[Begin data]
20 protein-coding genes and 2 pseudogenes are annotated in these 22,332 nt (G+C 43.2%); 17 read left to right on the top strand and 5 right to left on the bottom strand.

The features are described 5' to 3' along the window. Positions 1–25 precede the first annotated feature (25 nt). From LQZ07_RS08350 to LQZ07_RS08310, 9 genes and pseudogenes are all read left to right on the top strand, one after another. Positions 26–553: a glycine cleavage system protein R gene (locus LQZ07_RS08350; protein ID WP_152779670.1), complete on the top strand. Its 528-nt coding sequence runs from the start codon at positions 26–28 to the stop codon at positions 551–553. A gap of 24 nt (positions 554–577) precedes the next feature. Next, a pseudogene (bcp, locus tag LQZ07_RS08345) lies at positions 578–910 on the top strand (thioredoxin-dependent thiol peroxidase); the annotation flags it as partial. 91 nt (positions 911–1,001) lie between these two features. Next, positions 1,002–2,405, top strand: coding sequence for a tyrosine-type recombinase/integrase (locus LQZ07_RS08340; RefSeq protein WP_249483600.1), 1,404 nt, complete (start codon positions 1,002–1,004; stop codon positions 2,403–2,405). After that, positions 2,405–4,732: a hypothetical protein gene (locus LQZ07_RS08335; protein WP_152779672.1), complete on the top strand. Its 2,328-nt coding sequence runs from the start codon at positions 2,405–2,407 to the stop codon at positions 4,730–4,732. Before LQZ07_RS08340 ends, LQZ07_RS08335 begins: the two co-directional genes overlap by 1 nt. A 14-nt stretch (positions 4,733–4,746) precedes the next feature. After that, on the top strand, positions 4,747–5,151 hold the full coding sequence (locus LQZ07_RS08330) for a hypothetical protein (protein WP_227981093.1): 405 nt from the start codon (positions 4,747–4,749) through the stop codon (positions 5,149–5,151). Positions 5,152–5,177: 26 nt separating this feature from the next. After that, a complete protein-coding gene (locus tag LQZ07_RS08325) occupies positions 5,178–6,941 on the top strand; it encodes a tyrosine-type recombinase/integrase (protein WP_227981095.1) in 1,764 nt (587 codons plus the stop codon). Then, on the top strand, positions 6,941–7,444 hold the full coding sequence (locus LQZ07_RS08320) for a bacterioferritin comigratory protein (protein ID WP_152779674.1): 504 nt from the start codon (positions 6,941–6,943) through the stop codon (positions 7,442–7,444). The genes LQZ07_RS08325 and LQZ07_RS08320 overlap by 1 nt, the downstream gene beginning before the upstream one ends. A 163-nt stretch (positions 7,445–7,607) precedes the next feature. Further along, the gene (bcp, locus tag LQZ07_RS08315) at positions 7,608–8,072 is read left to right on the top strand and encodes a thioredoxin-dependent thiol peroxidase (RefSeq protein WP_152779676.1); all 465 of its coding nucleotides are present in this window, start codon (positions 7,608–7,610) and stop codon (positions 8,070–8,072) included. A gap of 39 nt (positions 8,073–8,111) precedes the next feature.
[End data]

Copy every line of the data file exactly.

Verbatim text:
20 protein-coding genes and 2 pseudogenes are annotated in these 22,332 nt (G+C 43.2%); 17 read left to right on the top strand and 5 right to left on the bottom strand.

The features are described 5' to 3' along the window. Positions 1–25 precede the first annotated feature (25 nt). From LQZ07_RS08350 to LQZ07_RS08310, 9 genes and pseudogenes are all read left to right on the top strand, one after another. Positions 26–553: a glycine cleavage system protein R gene (locus LQZ07_RS08350; protein ID WP_152779670.1), complete on the top strand. Its 528-nt coding sequence runs from the start codon at positions 26–28 to the stop codon at positions 551–553. A gap of 24 nt (positions 554–577) precedes the next feature. Next, a pseudogene (bcp, locus tag LQZ07_RS08345) lies at positions 578–910 on the top strand (thioredoxin-dependent thiol peroxidase); the annotation flags it as partial. 91 nt (positions 911–1,001) lie between these two features. Next, positions 1,002–2,405, top strand: coding sequence for a tyrosine-type recombinase/integrase (locus LQZ07_RS08340; RefSeq protein WP_249483600.1), 1,404 nt, complete (start codon positions 1,002–1,004; stop codon positions 2,403–2,405). After that, positions 2,405–4,732: a hypothetical protein gene (locus LQZ07_RS08335; protein WP_152779672.1), complete on the top strand. Its 2,328-nt coding sequence runs from the start codon at positions 2,405–2,407 to the stop codon at positions 4,730–4,732. Before LQZ07_RS08340 ends, LQZ07_RS08335 begins: the two co-directional genes overlap by 1 nt. A 14-nt stretch (positions 4,733–4,746) precedes the next feature. After that, on the top strand, positions 4,747–5,151 hold the full coding sequence (locus LQZ07_RS08330) for a hypothetical protein (protein WP_227981093.1): 405 nt from the start codon (positions 4,747–4,749) through the stop codon (positions 5,149–5,151). Positions 5,152–5,177: 26 nt separating this feature from the next. After that, a complete protein-coding gene (locus tag LQZ07_RS08325) occupies positions 5,178–6,941 on the top strand; it encodes a tyrosine-type recombinase/integrase (protein WP_227981095.1) in 1,764 nt (587 codons plus the stop codon). Then, on the top strand, positions 6,941–7,444 hold the full coding sequence (locus LQZ07_RS08320) for a bacterioferritin comigratory protein (protein ID WP_152779674.1): 504 nt from the start codon (positions 6,941–6,943) through the stop codon (positions 7,442–7,444). The genes LQZ07_RS08325 and LQZ07_RS08320 overlap by 1 nt, the downstream gene beginning before the upstream one ends. A 163-nt stretch (positions 7,445–7,607) precedes the next feature. Further along, the gene (bcp, locus tag LQZ07_RS08315) at positions 7,608–8,072 is read left to right on the top strand and encodes a thioredoxin-dependent thiol peroxidase (RefSeq protein WP_152779676.1); all 465 of its coding nucleotides are present in this window, start codon (positions 7,608–7,610) and stop codon (positions 8,070–8,072) included. A gap of 39 nt (positions 8,073–8,111) precedes the next feature.